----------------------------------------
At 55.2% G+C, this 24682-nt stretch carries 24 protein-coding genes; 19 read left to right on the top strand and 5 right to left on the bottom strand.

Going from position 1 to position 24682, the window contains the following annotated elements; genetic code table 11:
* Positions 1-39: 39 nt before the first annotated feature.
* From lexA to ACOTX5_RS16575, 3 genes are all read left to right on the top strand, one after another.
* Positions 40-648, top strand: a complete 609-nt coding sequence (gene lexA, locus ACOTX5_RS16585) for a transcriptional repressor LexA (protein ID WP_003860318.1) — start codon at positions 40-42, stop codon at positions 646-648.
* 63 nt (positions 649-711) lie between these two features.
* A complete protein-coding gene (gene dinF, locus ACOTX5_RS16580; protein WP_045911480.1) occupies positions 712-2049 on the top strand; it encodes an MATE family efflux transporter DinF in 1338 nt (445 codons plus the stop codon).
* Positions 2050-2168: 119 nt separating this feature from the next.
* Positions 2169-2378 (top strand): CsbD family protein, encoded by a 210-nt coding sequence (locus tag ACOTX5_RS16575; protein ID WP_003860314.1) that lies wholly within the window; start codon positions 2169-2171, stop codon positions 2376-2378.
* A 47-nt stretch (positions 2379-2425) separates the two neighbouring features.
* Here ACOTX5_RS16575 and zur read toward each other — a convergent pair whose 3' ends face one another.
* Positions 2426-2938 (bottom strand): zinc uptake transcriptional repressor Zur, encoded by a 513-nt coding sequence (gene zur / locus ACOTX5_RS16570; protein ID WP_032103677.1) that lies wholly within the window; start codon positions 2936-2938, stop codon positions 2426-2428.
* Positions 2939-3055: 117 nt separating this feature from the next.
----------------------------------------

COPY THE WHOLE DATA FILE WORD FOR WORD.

At 55.2% G+C, this 24682-nt stretch carries 24 protein-coding genes; 19 read left to right on the top strand and 5 right to left on the bottom strand.

Going from position 1 to position 24682, the window contains the following annotated elements; genetic code table 11:
* Positions 1-39: 39 nt before the first annotated feature.
* From lexA to ACOTX5_RS16575, 3 genes are all read left to right on the top strand, one after another.
* Positions 40-648, top strand: a complete 609-nt coding sequence (gene lexA, locus ACOTX5_RS16585) for a transcriptional repressor LexA (protein ID WP_003860318.1) — start codon at positions 40-42, stop codon at positions 646-648.
* 63 nt (positions 649-711) lie between these two features.
* A complete protein-coding gene (gene dinF, locus ACOTX5_RS16580; protein WP_045911480.1) occupies positions 712-2049 on the top strand; it encodes an MATE family efflux transporter DinF in 1338 nt (445 codons plus the stop codon).
* Positions 2050-2168: 119 nt separating this feature from the next.
* Positions 2169-2378 (top strand): CsbD family protein, encoded by a 210-nt coding sequence (locus tag ACOTX5_RS16575; protein ID WP_003860314.1) that lies wholly within the window; start codon positions 2169-2171, stop codon positions 2376-2378.
* A 47-nt stretch (positions 2379-2425) separates the two neighbouring features.
* Here ACOTX5_RS16575 and zur read toward each other — a convergent pair whose 3' ends face one another.
* Positions 2426-2938 (bottom strand): zinc uptake transcriptional repressor Zur, encoded by a 513-nt coding sequence (gene zur / locus ACOTX5_RS16570; protein ID WP_032103677.1) that lies wholly within the window; start codon positions 2936-2938, stop codon positions 2426-2428.
* Positions 2939-3055: 117 nt separating this feature from the next.